A small test saves the day

Just recently, I had to write a connection between an existing application and a new hardware unit. This is a fairly common job for our company, even considering the circumstances that I’d never even seen the hardware, let alone being able to connect to it. The hardware unit itself was rather big and it was installed in a security sensitive area with restricted access. So, I only got a specification of the protocol to use and a description of the hardware’s features.

Our common procedure to include hardware dependent modules into an application is to write two implementations of the module: One implementation is the real deal and interacts with the hardware over ethernet, USB, serial port or whatever proprietary communication device is used. This version of the module can only work as intended if the hardware is present. The other implementation acts as an emulation of the hardware, without any dependencies. If you are familiar with unit tests, think of a big test mock. The emulation version is used during development to test and run the application without requirements about the hardware. There are a lot of subtle pitfalls to consider and avoid, but on a bird-view level of abstraction, these interchangeable implementations of a module enable us to develop software with hardware dependencies without need for the actual hardware.

The first piece of code that’s used of a module is a factory/builder class that chooses between the available implementations, based on some configuration entry (or hardware availability, etc.). A typical implementation of the responsible method might look like this:


public HardwareModule createFor(ModuleConfiguration configuration) {
  if (configuration.isHardwarePresent()) {
    new RealHardwareModule();
  }
  return new EmulatedHardwareModule();
}

If the configuration object says that the hardware is present, the real implementation is used, subsequentially opening a connection to the hardware and talking the client side of the given protocol. Otherwise, the emulation is created and returned, maybe opening a debug GUI window to display certain internal states and values and providing controls to mess with the application during development.

The method itself looks very innocent and meager. There is not much going on, so what could possibly go wrong?

I’m not the most eager test-driven developer in the world, I have to admit. But I see the value of tests (and unit tests in particular) and adhere to the A-TRIP rules defined by Andy Hunt and (pragmatic) Dave Thomas:

  • Automatic
  • Thorough
  • Repeatable
  • Independent
  • Professional

For a complete definition of the rules, read the linked blog entry or, even better, buy the book. It’s small and cheap, but contains a lot of profound basic knowledge about unit testing.

The “Thorough” rule is more of a rule of thumb than a hard scientific formula for good unit tests: Always write a test if you’ve found a bug or if the code you’re writing is mission-critical. This was when my gut feeling told me that while the method above might seem trivial, it is definitely essential for the hardware module. So I wrote a test:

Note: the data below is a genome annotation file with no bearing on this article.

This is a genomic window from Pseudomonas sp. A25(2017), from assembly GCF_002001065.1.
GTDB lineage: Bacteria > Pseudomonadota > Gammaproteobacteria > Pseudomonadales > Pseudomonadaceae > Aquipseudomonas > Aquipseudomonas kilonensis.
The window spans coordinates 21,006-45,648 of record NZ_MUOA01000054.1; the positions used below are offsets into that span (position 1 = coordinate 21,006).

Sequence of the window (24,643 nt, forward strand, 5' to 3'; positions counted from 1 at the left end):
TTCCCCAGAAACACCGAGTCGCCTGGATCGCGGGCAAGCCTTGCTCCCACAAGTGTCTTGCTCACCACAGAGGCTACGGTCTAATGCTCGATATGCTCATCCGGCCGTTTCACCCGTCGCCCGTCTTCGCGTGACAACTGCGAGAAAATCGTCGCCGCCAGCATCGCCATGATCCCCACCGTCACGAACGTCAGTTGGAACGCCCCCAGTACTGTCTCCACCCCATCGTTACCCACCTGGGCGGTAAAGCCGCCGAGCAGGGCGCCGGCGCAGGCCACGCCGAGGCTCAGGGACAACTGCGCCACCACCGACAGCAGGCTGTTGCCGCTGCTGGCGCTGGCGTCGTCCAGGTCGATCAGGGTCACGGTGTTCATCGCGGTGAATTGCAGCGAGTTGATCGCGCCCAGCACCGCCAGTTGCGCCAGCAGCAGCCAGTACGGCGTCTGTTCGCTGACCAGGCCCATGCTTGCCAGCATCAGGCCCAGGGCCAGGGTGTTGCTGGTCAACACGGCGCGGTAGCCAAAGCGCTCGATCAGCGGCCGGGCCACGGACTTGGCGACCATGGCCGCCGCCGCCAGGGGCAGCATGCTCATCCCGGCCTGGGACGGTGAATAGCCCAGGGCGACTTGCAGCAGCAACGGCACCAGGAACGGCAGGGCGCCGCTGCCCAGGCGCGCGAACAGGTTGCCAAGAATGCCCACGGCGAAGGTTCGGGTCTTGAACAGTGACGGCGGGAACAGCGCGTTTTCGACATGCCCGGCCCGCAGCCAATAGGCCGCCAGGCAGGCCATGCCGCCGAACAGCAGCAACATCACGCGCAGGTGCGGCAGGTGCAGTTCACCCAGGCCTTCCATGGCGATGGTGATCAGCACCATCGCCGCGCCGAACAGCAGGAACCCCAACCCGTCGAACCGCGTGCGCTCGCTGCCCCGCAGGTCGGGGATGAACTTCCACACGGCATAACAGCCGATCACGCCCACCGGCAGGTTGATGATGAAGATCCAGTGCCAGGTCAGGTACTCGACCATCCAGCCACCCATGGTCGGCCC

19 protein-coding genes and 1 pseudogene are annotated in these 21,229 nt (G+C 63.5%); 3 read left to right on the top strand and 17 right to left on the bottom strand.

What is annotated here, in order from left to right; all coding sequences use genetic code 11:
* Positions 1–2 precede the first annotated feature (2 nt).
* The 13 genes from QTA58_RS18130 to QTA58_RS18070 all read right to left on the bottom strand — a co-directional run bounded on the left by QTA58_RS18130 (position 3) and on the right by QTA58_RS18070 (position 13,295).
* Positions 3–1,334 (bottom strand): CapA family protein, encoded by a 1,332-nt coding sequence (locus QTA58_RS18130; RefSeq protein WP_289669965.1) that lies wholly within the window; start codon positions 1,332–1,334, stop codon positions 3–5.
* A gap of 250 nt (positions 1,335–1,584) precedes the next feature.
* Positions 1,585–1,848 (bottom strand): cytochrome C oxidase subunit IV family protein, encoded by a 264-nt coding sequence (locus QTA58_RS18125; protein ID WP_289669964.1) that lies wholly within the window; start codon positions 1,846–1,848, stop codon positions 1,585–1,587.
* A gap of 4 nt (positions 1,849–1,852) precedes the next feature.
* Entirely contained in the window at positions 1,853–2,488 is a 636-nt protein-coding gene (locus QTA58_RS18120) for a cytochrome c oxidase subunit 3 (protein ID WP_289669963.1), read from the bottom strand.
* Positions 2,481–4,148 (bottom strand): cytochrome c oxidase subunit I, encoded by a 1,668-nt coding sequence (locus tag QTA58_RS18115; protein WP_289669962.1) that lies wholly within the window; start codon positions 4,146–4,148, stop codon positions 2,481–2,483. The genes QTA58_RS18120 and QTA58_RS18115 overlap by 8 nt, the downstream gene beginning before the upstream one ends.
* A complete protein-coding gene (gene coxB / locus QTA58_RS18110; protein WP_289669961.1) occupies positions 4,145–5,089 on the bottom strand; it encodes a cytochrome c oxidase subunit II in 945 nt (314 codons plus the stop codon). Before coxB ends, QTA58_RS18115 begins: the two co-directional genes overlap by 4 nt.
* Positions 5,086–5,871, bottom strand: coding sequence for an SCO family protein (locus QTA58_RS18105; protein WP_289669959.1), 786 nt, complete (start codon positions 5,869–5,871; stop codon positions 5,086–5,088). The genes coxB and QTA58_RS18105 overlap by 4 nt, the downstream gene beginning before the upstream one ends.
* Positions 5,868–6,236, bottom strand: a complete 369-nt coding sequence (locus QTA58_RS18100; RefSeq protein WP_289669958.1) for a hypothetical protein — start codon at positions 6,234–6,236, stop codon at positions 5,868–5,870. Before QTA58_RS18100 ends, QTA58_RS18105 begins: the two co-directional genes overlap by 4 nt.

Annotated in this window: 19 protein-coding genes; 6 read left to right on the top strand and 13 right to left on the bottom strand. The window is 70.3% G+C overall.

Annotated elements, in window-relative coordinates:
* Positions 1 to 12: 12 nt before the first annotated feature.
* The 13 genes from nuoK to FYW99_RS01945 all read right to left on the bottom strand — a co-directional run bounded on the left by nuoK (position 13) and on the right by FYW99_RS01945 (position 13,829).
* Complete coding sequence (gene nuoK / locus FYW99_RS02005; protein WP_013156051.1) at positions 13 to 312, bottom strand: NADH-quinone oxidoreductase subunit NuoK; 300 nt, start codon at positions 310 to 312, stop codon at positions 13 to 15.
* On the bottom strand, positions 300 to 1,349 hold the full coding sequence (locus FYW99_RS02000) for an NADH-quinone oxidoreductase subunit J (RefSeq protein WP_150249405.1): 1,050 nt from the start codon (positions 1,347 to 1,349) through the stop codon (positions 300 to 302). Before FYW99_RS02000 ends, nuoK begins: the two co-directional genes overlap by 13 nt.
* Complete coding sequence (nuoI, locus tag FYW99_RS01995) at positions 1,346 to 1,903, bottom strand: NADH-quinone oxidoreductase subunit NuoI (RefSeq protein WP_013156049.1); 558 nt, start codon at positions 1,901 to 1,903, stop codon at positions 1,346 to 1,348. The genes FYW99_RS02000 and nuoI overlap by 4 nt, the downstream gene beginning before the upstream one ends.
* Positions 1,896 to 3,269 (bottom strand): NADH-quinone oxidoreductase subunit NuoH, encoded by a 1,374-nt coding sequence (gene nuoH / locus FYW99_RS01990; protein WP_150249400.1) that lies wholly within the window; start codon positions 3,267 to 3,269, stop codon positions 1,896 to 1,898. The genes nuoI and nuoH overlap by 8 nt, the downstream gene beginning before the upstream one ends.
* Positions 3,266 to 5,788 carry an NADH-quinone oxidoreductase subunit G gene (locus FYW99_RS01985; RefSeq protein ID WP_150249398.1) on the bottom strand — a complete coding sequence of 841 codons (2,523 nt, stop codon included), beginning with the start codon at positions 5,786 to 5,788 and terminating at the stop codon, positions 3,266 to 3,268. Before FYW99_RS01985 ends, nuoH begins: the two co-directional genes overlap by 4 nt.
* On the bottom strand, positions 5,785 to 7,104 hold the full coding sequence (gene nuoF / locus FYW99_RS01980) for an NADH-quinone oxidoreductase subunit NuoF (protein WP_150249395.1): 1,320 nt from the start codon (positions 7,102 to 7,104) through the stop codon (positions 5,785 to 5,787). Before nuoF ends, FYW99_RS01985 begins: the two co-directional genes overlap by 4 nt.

@Test
  public void providesEmulationIfUnspecified() {
    HardwareModuleFactory factory = new HardwareModuleFactory();
    HardwareModule hardware = factory.createFor(configuration(""));
    assertEquals("not the hardware emulation", EmulatedHardwareModule.class, hardware.getClass());
  }

  @Test
  public void providesEmulationIfHardwareAbsent() {
    HardwareModuleFactory factory = new HardwareModuleFactory();
    HardwareModule hardware = factory.createFor(configuration("hardware.present=false"));
    assertEquals("not the hardware emulation", EmulatedHardwareModule.class, hardware.getClass());
  }

  @Test
  public void providesRealImplementationIfHardwarePresent() {
    HardwareModuleFactory factory = new HardwareModuleFactory();
    HardwareModule hardware = factory.createFor(configuration("hardware.present=true"));
    assertEquals("not the real hardware implementation", RealHardwareModule.class, hardware.getClass());
  }

To my surprise, the test immediately went red for the third test method. After double-checking the test code, I was certain that the test was correct. The test discovered a bug in the production code. And being a mostly independent unit test, it pointed to the problematic lines right away: the method implementation above. The helper method named configuration() spared in the code sample was very unlikely to contain a bug.

After a short moment of reading the code again, I corrected it (note the added return statement in line 3):


public HardwareModule createFor(ModuleConfiguration configuration) {
  if (configuration.isHardwarePresent()) {
    return new RealHardwareModule();
  }
  return new EmulatedHardwareModule();
}

This might not seem like the most disastrous bug ever, but it would have made for a nasty start when I finally would have tried the application with the real hardware. There is nothing more valueable than to be able to keep your cool “in the wild” and work on the real problems like faulty protocol specifications or unexpected/undocumented hardware behaviour. So, my gut feeling (and the Thorough rule) were right and my brain, telling me “skip this petty test” longer than I like to admit, was wrong. A small test for a small method paid off immediately and saved the day, at least for me.

3 thoughts on “A small test saves the day

    • Good question. As the code lies within the “testable” region of the code, a rigorous test first approach would have revealed the bug a few minutes earlier and with more certainty. There would have been no need to rely on gut feeling to write a test.

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